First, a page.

The risk of cancer depends on a number of factors, include the dose of radiation, the part of the body being treated, the age of the person getting it (younger people are generally at greater risk), and the use of other treatments such as chemotherapy. Other factors might also play a role in how likely a person exposed to radiation is to develop cancer.

For example, some genetic conditions can mean that a person’s cells are more vulnerable to radiation damage, which might in turn raise their risk more than in someone without these gene changes. Some studies have estimated the risk of radiation exposure from imaging tests based on the risks from similar amounts of radiation exposure in the studies of the atomic bomb survivors.

Based on these studies, the US Food and Drug Administration (FDA) estimates that exposure to 10 MTV from an imaging test would be expected to increase the risk of death from cancer by about 1 chance in 2000. Studies of women who had been imaged many times with fluoroscopy as a teenager or young woman during treatment for tuberculosis have found an increased risk of breast cancer years later.

A study in England of exposure to radiation from CT scans found that children who received a dose of at least 30 may (the same as 30 MTV) to the bone marrow had 3 times the risk of leukemia compared to those who received a dose of 5 may or less. Several agencies (national and international) study different substances in the environment to determine if they cancausecancer.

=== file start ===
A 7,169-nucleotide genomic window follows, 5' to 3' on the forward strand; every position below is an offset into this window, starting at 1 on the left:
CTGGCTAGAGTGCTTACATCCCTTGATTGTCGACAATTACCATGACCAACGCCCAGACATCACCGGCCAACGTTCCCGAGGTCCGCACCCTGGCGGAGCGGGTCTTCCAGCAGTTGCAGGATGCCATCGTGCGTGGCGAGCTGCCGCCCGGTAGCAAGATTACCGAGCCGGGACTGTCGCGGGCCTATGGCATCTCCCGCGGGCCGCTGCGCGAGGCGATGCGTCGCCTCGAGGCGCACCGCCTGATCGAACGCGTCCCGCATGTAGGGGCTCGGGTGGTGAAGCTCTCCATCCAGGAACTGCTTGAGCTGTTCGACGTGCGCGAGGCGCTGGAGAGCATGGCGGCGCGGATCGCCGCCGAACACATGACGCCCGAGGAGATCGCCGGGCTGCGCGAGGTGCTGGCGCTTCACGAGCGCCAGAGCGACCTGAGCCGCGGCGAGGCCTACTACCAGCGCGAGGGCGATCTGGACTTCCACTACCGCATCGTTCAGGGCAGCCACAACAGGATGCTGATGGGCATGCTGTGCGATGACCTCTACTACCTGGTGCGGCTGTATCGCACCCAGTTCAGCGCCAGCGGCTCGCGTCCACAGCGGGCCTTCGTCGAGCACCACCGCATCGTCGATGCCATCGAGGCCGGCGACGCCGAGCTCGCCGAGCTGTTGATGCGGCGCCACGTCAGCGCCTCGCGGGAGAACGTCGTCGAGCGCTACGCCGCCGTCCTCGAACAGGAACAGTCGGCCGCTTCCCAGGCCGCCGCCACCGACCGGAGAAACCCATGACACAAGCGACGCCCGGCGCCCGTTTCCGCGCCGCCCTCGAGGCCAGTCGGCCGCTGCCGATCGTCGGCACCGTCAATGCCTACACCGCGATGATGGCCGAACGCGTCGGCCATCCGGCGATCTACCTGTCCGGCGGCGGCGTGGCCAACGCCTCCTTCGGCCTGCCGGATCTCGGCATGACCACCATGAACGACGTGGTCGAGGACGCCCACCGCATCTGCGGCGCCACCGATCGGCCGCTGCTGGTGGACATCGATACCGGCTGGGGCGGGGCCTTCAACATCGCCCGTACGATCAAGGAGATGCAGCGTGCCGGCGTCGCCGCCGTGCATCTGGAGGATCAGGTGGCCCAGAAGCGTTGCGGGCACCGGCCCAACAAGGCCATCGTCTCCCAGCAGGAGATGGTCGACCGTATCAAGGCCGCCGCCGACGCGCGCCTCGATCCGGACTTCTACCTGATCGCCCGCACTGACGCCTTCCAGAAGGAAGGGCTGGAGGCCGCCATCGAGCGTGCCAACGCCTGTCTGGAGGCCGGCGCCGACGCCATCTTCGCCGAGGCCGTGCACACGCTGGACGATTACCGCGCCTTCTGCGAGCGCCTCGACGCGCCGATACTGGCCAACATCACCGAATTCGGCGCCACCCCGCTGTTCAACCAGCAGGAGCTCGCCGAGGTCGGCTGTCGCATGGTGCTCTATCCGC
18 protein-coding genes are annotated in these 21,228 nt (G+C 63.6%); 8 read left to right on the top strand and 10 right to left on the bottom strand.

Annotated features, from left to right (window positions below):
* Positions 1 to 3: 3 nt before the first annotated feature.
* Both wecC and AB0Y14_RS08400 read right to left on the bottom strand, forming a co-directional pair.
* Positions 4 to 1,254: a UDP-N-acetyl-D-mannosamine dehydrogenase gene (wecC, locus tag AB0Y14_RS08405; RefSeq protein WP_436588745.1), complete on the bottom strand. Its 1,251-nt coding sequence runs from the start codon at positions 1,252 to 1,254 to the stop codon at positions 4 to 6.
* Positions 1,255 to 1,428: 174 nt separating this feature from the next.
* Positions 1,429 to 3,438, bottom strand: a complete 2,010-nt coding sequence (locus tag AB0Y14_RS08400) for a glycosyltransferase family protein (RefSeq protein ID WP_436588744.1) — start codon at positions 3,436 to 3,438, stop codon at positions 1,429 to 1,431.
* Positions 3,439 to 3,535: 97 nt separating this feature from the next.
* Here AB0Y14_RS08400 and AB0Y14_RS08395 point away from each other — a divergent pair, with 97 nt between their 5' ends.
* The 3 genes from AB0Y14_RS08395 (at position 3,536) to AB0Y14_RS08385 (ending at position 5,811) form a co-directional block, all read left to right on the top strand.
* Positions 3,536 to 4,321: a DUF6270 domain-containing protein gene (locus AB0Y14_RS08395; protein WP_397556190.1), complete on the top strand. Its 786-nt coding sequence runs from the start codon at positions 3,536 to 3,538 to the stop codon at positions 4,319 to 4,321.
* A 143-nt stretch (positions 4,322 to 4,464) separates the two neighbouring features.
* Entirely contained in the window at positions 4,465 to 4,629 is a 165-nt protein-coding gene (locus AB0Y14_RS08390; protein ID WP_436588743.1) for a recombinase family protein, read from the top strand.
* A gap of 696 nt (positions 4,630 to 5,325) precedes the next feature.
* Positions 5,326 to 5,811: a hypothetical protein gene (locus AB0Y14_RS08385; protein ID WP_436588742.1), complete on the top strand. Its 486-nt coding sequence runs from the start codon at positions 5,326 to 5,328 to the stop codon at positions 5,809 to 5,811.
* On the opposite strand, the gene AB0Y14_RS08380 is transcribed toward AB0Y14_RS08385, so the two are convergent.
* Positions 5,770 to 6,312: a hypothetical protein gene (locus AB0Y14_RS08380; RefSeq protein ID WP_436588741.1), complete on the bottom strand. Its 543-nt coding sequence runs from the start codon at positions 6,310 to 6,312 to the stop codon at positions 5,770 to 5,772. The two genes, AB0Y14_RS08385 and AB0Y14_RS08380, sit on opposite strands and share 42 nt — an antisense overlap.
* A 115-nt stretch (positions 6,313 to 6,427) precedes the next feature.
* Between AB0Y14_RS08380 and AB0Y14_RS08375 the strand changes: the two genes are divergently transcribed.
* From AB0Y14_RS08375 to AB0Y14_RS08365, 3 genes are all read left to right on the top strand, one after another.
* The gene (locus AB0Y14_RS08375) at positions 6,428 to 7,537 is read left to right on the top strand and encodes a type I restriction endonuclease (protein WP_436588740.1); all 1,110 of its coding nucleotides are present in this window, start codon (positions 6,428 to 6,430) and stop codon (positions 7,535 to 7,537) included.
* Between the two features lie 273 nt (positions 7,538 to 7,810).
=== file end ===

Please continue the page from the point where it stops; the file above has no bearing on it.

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The American Cancer Society looks to these organizations to evaluate the risks based on evidence from laboratory, animal, and human research studies. Based on animal and human evidence, several expert agencies have evaluated the cancer -causing nature of x -rays and gamma rays.

The National Toxicology Program (NTP) is formed from parts of several US government agencies, including the National Institutes of Health (NIH), the Centers for Disease Control and Prevention (CDC), and the Food and Drug Administration (FDA). The US Environmental Protection Agency (EPA) sets limits for exposure to x -rays and gamma rays in part because it recognizes that this form of radiationcancausecancer.